At first my anxiety took over, and I breathlessly and sleeplessly navigated through the dark fear of losing my life—of leaving my husband and children without me for the rest of their lives, of breaking the hearts of my parents and other loved ones. But, once I got into treatment and stared down the true risk of not making it through, I found my fighting spirit. I faced a hairless, breastless, potentially futureless me, and something shifted. It was gradual, but it was significant. Here’s what happened: I started to see the things I was afraid of before, the things I was so quick to say “no” to, as, just perhaps, being FOR me.
The only no’s I hung on to were related to giving up. No, I’m not going to go down without a fight. No, I’m not going to stop doing the activities I enjoy. No, I will not become a victim. And then, I decided to experiment with “yes.” I sought out what it would feel like to get on the dance floor at the weddings and bar mitzvahs I was invited to. I started interviewing for jobs at organizations and in fields I had always wanted to work. I took the honeymoon trip to London my husband and I were going to take in 2002 but put off. In short, I began to say yes to things big and small that I finally realized I wasn’t going to do if I lived my life waiting. Yes, I realize that’s another cliché. “What are you waiting for?” but, seriously, what was I waiting for?
Here’s what my life is like now that I’ve learned to say yes: I am famous—infamous perhaps—
for my crazy moves on the dance floor. I have a go-to karaoke song that I sing loud and proud despite my near tone-deafness. I’ve been to London—and Utah and Alaska—in just the past two years. I left a job I’d held for 12 years to pursue my dream of working in public radio. And, now the only downside is that I love my life so much I’m afraid to lose it. Yes, I want to be there for my kids and I want to make my parents and friends proud, but mostly I want to continue challenging myself and finding the joy that I never allowed myself before.
There’s room for you—for everyone—here at yes. But, there’s no waiting. Bring your dance moves, your favorite 80s rock song, and your travel itinerary. Then, let me know what you’re saying yes to now.
Rebecca Weiss is a 46-year-old breast cancer survivor whose life changed completely when she was diagnosed as stage 3 in 2014. A journalist and corporate communications professional, in 2015 she started Bob’s Boxes, a 501c3 nonprofit that sends post-mastectomy care packages to women with breast cancer. Rebecca has appeared on the Today Show, was featured in Parents Magazine and the book Live Happy; and serves as a Model of Courage in Ford’s Warriors In Pink campaign. She lives in Rutherford, New Jersey with her husband and two young children. You can find Rebecca on Twitter and Instagram @BobsBoxes, on Facebook at https://www.facebook.com/Bobsboxesorg/ and at www.bobsboxes.org
We had a request from a member asking if we could put together some polls regarding some statistics such as age, cancer types, treatments, etc. We would like you to know that this information is used merely for our members to see the similarities and differences among us. We will not use this for any other reason. You are not a guinea pig.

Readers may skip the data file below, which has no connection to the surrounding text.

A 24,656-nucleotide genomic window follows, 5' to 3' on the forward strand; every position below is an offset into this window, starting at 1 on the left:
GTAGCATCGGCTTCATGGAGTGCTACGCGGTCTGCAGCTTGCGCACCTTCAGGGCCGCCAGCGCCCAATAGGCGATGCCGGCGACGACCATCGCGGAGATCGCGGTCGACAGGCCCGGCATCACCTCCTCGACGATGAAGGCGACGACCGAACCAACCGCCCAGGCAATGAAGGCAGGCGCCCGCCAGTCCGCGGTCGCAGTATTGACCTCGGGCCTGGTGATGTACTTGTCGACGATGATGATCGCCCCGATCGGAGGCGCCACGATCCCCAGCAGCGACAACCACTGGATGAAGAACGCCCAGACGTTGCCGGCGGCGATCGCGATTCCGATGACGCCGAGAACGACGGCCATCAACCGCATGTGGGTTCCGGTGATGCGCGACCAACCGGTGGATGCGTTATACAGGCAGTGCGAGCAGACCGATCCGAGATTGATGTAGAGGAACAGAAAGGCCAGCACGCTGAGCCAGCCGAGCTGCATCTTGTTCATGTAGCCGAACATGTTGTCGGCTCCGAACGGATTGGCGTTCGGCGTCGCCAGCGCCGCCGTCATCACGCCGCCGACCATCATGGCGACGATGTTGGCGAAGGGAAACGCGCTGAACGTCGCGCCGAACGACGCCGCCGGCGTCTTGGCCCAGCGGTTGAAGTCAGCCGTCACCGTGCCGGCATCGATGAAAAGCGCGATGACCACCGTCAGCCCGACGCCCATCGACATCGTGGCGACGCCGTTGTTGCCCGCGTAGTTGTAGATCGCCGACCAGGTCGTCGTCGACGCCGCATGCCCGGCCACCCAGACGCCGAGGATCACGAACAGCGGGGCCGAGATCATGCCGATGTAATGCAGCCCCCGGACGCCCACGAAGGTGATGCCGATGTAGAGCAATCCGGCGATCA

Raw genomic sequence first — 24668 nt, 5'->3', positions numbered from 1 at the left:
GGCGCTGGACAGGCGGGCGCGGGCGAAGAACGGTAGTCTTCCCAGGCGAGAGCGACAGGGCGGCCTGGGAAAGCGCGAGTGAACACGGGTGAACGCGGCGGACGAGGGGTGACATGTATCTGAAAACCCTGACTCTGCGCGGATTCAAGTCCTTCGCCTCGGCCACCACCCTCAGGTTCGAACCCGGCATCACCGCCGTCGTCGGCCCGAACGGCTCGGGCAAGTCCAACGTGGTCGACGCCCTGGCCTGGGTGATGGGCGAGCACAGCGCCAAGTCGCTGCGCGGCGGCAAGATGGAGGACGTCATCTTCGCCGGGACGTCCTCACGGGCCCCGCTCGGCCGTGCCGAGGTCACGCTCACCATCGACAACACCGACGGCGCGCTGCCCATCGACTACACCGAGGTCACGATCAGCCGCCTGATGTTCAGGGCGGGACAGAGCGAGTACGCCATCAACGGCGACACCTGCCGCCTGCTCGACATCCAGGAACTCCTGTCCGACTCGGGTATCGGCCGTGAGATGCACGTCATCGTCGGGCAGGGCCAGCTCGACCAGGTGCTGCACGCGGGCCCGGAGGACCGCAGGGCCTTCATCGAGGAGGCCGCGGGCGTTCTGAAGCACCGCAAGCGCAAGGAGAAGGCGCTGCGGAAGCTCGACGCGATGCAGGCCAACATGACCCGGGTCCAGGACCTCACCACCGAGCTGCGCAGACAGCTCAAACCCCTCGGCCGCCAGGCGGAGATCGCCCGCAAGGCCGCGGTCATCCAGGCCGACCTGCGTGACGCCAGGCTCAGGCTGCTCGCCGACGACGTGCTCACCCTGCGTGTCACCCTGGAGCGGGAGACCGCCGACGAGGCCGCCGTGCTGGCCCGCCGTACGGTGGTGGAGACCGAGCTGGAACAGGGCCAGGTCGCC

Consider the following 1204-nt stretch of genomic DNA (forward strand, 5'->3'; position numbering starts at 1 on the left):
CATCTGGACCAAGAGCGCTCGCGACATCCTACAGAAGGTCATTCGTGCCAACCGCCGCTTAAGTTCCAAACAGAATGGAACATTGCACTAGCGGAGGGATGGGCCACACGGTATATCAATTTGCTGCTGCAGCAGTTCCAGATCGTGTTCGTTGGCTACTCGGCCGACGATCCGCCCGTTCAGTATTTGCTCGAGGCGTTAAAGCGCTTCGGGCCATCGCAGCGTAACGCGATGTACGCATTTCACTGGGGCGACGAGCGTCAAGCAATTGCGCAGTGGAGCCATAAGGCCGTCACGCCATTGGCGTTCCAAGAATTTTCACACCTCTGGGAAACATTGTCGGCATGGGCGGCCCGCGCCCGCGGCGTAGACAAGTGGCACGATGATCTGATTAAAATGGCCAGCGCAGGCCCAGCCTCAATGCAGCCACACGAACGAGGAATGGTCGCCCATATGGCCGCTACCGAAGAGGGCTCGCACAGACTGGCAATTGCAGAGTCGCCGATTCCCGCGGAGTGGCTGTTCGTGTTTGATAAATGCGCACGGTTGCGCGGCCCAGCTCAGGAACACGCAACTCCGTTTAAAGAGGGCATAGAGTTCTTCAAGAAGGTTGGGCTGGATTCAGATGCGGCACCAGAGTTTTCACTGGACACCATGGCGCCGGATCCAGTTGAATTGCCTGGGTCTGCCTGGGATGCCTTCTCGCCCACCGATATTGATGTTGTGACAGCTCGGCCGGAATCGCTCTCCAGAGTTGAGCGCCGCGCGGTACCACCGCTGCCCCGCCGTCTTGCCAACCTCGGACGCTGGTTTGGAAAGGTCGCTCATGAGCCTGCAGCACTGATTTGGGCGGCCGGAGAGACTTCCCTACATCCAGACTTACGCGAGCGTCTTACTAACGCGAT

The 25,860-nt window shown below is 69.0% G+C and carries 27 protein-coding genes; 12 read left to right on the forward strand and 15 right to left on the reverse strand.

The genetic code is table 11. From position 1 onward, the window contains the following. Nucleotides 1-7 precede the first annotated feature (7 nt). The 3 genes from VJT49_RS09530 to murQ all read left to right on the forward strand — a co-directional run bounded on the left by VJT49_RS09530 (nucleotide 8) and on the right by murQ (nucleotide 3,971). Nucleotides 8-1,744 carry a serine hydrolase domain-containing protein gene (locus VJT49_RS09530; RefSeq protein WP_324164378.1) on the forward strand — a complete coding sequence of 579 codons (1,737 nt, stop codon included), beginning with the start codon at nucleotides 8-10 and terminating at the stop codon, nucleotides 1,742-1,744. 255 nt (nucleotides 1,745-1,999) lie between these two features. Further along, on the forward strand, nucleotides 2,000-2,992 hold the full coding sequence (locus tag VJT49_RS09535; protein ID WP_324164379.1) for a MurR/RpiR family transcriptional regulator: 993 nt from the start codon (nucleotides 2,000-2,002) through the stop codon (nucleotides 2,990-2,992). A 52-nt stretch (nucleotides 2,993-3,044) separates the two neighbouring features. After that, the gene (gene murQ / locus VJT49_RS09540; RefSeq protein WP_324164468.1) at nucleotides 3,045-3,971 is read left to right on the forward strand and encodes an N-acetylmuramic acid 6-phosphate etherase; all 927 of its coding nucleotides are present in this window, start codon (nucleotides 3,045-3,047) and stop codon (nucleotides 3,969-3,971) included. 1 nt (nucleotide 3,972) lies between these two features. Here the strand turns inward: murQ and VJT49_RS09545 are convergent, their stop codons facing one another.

The lovely Kristy Irizarry has donated this adorable brunette bob wig. This synthetic bob with bangs has never been worn. It is brown with light brown/blonde highlights. Kristy will also include a wire wig stand to the winner.
The unsung heroes of the cancer community are those that take care of their loved ones after they have gotten the cancer diagnosis. From the first mournful hours of just receiving a diagnosis to the aches and pains of treatment and surgeries through the joy of the triumphant “no evidence of disease,” caregivers hold their cancer patients up with loving arms. Their devotion is often perceived as unnoticed and underappreciated. But let me promise you, your warrior knows what you do and couldn’t fight this battle without you.
Many of our members expressed gratitude to their significant other/spouse for their committed
love and caring during their cancer journey. “My husband is my rock,” explains Michelle F. “I tell him all the time that he is vital to my recovery.” Some husbands who worked all day, returned home just to take care of the house, the kids, and their patient all at the same time. “He works all day and then comes home to take care of me and the kids. He’s my hero,” continues Michelle F.
Another member stated how her husband was her biggest cheerleader. “He shaved my head when hair started coming out and told me how beautiful I looked.” says Shelia B. “He promised to love me in sickness and in health. And he did! [He] had pink wrist bands made that said, ‘Sheila’s Soldiers.’ He gave them to friends and family as a visual reminder to pray for me.”
Kathy F. has thanked her husband for taking care of things without being asked and without complaints so that she can concentrate on getting well. He replied saying, “Just doing my job!” Kathy expresses that she is one very lucky woman because she has him by her side.
LaChelle M. says of her husband, “He has been there to help me through this process. He makes me laugh. He is very understanding when the awful side effects kick in and is always telling me to take it easy.”